Real goals don’t sound like weak NYRs. Real goals are inclusive of the unfamiliar, respective of the uncontrollable, and realistic to the core.

Image source:


She lay on my table, her glowing skin provoking my every sense. I had never seen something so plump and lush, waiting and wanting to be devoured. For a moment, I considered dumping my New Year’s resolution. Only a fool would give it all up. Because one look at those soft swerves began melting my resolve.

Her scent threatened to asphyxiate me as I approached the table. My pendulum of a mind rocked between what it wanted to do and what it should do.

The next thing I knew, I was tearing the chicken, the grease dripping down my elbow.

Another Day, Another Case

For some people, New Year’s Day wasn’t as flashy as they thought it would be. According to initial reports, a group of men molested a bunch of girls in Bangalore on the 31st of December. Like any women-related news, this one, too, became the most news-worthy piece on our media. Some even reported that there were scores of people on that street at the time including a large group of police personnel on duty. It’s not the first time that a New Year’s party had turned rogue. However, things happened and someone caught it on tape. While police authorities denied that they had any evidence of mass molestation, various theories have blown on and off since. I thought it was just Indians being drunk Indians, but I came across more creative conspiracy theories as well. Like this one:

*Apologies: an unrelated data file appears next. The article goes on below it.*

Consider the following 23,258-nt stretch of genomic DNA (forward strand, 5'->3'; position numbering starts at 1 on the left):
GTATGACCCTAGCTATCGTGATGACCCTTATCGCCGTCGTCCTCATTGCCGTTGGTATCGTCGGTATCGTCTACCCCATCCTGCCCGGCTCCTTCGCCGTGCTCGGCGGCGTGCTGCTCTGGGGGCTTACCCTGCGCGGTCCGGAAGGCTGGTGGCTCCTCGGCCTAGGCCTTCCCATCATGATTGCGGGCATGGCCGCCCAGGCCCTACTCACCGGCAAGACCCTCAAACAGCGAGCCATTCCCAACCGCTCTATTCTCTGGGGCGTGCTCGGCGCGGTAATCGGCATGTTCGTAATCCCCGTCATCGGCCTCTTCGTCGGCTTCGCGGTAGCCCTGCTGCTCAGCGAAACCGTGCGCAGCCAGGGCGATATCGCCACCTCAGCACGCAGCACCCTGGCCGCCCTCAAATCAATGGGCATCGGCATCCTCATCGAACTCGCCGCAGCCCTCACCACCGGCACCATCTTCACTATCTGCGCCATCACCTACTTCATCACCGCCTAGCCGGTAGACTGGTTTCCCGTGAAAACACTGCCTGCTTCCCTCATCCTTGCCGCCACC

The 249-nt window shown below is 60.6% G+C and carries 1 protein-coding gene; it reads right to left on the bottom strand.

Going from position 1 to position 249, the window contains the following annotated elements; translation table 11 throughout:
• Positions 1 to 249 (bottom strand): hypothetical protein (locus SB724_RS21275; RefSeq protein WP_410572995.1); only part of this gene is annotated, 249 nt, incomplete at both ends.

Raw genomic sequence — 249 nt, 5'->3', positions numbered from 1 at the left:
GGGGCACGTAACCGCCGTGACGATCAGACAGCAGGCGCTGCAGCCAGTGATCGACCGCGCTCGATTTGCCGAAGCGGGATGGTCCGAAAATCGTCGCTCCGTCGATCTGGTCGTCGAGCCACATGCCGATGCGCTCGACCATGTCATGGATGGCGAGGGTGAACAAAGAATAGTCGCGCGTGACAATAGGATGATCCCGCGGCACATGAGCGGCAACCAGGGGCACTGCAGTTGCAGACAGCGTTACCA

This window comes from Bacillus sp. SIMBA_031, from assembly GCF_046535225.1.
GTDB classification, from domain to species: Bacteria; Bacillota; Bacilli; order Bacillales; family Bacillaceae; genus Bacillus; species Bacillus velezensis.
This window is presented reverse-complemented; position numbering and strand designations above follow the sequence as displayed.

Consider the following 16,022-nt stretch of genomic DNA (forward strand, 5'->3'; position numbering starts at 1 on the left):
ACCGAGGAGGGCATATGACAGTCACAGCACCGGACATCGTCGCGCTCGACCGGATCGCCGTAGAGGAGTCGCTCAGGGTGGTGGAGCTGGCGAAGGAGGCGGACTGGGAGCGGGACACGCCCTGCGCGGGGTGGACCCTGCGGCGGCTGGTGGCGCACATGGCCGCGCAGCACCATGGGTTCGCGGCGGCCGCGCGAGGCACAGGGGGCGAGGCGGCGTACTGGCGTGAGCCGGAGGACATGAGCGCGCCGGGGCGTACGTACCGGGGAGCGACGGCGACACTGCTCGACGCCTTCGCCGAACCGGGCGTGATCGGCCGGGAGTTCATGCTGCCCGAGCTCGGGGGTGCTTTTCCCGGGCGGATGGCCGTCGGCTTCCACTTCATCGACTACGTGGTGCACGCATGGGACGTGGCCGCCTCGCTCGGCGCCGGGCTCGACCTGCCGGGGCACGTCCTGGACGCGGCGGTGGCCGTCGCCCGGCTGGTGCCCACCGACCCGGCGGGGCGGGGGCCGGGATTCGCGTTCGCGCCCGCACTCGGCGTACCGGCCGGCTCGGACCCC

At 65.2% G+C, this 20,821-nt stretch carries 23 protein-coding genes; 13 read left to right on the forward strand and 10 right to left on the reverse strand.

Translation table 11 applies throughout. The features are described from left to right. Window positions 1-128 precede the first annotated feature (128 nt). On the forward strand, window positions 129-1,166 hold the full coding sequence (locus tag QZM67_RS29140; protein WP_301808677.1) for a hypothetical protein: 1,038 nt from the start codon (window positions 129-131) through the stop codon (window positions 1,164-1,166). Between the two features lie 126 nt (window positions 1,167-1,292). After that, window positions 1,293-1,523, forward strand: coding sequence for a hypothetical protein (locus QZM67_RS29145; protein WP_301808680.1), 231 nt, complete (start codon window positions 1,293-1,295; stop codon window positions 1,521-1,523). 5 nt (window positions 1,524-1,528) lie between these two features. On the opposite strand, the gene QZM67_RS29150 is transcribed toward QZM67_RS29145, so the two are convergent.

Ah, what a gift it is to have such imagination! Sure, media says that the man had confessed to the story and that no other women had reported any molestation complaints. And yet, I can’t believe how such a thing could be real. It sounds like something that would be lousy even in the most unreal of movies. Or perhaps the media spins tales to create a buzz and increase their ratings; that’s not unheard of either.

But here’s the worst thing: for all we know, the news piece could be real. Anywhere else it would be questionable, but with India’s current state of things, it could just be too real. Pepper sprays and SOS messages are our necessities now. Our society has fallen to such low standards that we accept that molesting the woman you love is the only way to get married. That’s what the accused says, so I’m guessing he believed that he could get away with it.

I had hoped that twelve years of schooling and four years of college would’ve left a decent mark on our youth. After all, we teach them to respect women, we talk about gender equality, and we even seek men to help empower women. And yet despite everything that goes on one side, another more vile side of our society is choosing molestation as the acceptable pathway to marriage. I wonder, though, would it make a happy marriage?

It’s atrocious and downright cheap, and it leaves a nasty taste in my tongue.